Consider other people’s point of view before you respond. Or try viewing everyone as a vulnerable child, to minimise blame. Remind yourself that we’re all just muddling through, and we all make mistakes. It’s easier to judge and criticise than it is to praise and empathise. Yet the latter is far more rewarding and has a wide-ranging social impact. For example, teaching empathy in schools reduces bullying.

4 Do more together as a family
Whether it’s playing tennis, going for regular walks, popping to the park, finger-painting, kite-flying or playing Scrabble, create a routine that means you do at least one of those things together every week. It’s all too easy to sit and watch telly together. But interaction generates laughter and positivity resonance, which strengthens bonds. Teamwork and team-play, especially of the family kind, boost positive emotions and enhance relationships.

5 Make one night per week “analogue night”
Deposit all your devices in a basket and enjoy a “no-phone zone” for at least a few hours. The kids can play outdoors or find something to do that doesn’t involve a screen, and you can have extended talks around the dinner table or in the lounge, read a book together or make something.

We are all leading increasingly busy lives, and although we shouldn’t become over-dependent on others or allow them to dictate our mood, we should invest sufficient time to build quality relationships with those in our support network. Because positive connection is key to our happiness.

“Of all the things that wisdom provides to help one live one’s entire life in happiness, the greatest so far is friendship.”Epicurus, ancient Greek philosopher

About Cheryl Rickman
After her parents’ lives were cut short, Cheryl Rickman decided to devote her life to helping others make the most of their own precious lives, through the books she writes and the workshops she creates. She has written and ghostwritten 15 practical and inspirational guide books on flourishing in life and at work over the past 13 years. As well as writing empowering books to inspire and inform, Cheryl is a qualified positive psychology practitioner, an ambassador of wellbeing for the Network of Wellbeing and a contributor to Psychologies and Breathe magazines, among others. Find out more at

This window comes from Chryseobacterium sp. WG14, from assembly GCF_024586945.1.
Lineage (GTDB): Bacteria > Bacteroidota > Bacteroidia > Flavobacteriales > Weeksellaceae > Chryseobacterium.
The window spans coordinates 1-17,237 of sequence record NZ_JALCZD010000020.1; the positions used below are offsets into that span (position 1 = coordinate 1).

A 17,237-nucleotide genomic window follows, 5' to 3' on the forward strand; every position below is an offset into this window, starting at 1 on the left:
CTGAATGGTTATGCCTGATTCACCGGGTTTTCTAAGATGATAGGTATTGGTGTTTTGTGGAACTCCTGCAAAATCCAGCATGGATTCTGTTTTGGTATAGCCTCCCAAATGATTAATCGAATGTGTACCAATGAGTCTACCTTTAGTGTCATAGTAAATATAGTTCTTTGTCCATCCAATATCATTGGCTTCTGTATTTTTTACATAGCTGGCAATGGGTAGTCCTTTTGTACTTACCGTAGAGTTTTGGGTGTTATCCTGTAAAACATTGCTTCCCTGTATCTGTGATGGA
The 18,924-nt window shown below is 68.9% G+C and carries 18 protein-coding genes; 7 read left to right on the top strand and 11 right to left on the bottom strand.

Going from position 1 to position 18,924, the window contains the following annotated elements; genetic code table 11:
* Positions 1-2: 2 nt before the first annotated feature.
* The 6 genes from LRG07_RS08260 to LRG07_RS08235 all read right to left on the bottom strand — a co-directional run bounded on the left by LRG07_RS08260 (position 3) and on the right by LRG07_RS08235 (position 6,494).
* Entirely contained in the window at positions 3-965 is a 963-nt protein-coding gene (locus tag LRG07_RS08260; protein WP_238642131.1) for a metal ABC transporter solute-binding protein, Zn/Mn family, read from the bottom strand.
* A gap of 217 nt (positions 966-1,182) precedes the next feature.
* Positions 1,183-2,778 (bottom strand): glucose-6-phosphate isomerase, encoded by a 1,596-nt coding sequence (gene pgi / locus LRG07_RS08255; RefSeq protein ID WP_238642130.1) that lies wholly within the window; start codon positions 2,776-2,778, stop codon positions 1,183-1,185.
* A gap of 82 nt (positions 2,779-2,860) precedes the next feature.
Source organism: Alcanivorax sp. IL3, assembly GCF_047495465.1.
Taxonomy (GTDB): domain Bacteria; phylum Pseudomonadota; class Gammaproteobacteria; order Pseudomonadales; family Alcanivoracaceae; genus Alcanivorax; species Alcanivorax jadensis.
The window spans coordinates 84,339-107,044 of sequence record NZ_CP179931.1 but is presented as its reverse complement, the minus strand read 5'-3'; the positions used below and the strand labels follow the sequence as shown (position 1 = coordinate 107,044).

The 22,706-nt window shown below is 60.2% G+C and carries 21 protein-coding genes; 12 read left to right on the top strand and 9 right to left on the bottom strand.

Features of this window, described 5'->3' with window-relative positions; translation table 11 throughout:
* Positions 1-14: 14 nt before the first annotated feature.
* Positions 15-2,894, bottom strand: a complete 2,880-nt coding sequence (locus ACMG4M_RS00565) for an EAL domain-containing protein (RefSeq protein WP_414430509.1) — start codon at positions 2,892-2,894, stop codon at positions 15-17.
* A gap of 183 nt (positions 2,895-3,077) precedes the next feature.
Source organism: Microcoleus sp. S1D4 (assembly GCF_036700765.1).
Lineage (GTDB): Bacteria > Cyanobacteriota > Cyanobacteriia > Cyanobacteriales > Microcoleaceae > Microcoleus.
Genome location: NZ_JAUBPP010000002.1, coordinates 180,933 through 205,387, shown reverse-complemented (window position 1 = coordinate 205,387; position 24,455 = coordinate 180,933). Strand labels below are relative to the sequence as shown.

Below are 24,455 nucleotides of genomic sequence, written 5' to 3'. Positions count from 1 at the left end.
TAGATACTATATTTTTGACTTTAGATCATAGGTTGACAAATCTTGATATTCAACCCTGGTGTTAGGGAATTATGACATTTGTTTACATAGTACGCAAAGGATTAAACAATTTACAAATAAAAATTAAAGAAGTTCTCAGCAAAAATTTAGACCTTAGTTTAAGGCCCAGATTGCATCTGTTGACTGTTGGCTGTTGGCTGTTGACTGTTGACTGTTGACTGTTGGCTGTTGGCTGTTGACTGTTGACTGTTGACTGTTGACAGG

March 20 is International Day of Happiness and all 193 United Nations member states have adopted a resolution calling for happiness to be given greater priority. This year’s theme is “Happier Together”, focusing on what we have in common, rather than what divides us.

In 2011, the UN General Assembly adopted a resolution which recognised happiness as a “fundamental human goal” and called for “a more inclusive, equitable and balanced approach to economic growth that promotes the happiness and well-being of all peoples”.

In 2012 the first ever UN conference on Happiness took place and the UN General Assembly adopted a resolution which decreed that the International Day of Happiness would be observed every year on March 20. It was celebrated for the first time in 2013.

The Happiness Bible by Cheryl Rickman (Godsfield Press, approx €17.50) is available online and in all good bookshops,


Photograph by Alex Block